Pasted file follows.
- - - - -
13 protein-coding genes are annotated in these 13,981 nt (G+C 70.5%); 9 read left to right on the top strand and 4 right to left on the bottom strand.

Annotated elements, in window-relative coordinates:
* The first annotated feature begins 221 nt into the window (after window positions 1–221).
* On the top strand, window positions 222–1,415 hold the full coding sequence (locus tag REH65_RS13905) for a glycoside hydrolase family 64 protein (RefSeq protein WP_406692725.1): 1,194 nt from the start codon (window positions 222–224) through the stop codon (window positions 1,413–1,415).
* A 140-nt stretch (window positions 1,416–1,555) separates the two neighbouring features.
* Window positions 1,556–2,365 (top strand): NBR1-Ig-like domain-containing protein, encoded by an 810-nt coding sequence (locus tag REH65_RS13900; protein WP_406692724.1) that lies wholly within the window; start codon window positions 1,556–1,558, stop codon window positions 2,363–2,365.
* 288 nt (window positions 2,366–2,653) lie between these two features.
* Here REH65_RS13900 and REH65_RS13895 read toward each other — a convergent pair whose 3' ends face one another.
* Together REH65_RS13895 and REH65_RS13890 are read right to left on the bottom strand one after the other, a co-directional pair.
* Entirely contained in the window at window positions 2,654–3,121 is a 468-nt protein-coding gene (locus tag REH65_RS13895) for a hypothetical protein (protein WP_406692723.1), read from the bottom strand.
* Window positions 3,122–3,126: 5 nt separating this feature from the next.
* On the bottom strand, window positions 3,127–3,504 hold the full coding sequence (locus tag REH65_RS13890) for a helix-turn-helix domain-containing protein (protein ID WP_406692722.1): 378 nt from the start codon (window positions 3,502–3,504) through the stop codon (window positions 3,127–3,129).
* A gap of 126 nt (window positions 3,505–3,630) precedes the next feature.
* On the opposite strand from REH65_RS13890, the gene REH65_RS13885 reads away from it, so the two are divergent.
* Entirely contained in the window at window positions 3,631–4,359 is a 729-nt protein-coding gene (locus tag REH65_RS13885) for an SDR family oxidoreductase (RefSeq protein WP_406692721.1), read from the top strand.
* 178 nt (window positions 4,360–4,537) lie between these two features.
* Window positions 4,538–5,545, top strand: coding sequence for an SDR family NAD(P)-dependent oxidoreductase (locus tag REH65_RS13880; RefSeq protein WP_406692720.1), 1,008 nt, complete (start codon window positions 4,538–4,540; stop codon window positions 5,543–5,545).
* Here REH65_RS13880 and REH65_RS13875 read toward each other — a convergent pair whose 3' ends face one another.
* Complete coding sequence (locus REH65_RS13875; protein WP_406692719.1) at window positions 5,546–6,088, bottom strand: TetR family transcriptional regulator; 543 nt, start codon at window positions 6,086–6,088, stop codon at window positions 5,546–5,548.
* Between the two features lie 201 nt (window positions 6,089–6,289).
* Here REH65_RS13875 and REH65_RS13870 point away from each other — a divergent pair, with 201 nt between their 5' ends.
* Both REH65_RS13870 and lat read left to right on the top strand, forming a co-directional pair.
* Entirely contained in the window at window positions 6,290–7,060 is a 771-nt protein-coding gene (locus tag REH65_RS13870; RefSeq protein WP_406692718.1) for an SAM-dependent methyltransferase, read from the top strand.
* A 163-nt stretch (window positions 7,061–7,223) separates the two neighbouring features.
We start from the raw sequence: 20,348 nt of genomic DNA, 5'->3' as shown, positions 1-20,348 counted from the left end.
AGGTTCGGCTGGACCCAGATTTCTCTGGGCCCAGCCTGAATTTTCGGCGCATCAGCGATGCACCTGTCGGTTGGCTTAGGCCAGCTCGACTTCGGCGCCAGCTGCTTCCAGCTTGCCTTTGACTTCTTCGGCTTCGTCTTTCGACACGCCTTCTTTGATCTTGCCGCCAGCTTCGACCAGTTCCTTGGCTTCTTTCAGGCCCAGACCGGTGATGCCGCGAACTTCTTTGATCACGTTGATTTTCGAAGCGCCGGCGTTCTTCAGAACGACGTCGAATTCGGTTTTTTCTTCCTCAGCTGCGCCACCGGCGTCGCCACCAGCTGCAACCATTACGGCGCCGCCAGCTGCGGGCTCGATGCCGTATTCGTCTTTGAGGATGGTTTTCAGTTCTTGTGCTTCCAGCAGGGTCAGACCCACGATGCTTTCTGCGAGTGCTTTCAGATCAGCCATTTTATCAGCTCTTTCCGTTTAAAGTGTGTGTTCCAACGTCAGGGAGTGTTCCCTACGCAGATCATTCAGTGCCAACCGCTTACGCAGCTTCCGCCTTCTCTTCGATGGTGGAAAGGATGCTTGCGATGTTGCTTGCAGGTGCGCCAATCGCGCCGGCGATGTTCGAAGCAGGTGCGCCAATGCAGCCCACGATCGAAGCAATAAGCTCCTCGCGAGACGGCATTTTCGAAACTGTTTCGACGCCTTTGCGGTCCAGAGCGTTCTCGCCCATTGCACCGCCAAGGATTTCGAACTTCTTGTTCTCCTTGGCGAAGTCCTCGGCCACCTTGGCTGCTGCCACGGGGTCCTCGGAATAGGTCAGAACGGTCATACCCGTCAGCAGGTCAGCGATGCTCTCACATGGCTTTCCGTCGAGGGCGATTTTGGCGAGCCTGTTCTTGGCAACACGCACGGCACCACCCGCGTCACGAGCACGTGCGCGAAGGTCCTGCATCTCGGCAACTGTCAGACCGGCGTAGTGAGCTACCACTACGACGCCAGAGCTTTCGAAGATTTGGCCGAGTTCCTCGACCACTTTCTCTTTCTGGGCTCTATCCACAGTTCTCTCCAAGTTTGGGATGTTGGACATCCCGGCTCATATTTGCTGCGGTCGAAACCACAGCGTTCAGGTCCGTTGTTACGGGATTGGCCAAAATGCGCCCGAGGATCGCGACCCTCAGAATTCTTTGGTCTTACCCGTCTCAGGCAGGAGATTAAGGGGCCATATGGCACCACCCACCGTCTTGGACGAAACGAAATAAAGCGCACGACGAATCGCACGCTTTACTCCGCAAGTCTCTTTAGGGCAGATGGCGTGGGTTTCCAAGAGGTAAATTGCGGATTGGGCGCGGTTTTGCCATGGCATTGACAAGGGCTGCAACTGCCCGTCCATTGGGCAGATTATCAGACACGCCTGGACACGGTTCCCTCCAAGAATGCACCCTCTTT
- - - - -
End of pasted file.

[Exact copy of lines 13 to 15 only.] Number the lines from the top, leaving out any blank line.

* A gap of 126 nt (window positions 3,505–3,630) precedes the next feature.
* On the opposite strand from REH65_RS13890, the gene REH65_RS13885 reads away from it, so the two are divergent.
* Entirely contained in the window at window positions 3,631–4,359 is a 729-nt protein-coding gene (locus tag REH65_RS13885) for an SDR family oxidoreductase (RefSeq protein WP_406692721.1), read from the top strand.